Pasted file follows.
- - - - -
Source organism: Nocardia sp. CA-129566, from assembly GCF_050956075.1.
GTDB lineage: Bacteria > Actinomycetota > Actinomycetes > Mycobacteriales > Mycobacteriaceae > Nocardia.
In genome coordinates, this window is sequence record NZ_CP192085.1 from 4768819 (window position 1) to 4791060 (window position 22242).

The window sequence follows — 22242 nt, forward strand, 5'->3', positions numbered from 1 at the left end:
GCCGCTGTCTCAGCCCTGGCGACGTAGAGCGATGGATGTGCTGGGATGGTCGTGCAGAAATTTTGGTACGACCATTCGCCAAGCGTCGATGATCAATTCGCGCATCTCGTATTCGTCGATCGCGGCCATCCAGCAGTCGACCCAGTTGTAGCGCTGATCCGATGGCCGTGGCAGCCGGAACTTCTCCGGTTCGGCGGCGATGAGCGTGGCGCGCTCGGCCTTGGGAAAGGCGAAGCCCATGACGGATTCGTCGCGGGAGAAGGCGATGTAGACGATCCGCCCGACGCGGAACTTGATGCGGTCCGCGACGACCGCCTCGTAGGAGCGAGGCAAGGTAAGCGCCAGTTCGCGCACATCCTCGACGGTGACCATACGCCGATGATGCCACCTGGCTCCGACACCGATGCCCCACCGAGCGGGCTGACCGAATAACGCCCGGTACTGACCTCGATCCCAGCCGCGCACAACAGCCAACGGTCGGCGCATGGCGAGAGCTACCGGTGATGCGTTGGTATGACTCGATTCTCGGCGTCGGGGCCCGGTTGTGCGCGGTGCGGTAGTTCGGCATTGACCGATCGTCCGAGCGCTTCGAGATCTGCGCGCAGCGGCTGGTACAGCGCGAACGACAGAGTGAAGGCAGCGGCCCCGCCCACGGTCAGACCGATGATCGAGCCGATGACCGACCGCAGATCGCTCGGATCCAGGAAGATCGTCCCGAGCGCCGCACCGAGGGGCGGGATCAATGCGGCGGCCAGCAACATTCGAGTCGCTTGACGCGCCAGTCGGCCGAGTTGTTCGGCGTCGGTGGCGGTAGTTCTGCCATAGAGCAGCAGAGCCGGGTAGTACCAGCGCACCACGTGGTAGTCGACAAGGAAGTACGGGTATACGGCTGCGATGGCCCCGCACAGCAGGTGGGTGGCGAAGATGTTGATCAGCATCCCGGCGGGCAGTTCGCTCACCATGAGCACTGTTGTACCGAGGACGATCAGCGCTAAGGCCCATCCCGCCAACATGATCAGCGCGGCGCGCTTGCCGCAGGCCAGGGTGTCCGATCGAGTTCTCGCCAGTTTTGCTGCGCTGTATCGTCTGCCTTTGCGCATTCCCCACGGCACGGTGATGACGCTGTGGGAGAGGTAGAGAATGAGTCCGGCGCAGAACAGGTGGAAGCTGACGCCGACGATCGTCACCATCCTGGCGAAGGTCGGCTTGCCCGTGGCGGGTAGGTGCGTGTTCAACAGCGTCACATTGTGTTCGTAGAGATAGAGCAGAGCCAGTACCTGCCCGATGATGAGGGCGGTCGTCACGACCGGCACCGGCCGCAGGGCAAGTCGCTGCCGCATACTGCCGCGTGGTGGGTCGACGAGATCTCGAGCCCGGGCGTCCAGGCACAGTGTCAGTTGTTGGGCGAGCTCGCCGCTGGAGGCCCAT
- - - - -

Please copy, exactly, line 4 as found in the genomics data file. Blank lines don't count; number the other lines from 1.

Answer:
The window sequence follows — 22242 nt, forward strand, 5'->3', positions numbered from 1 at the left end: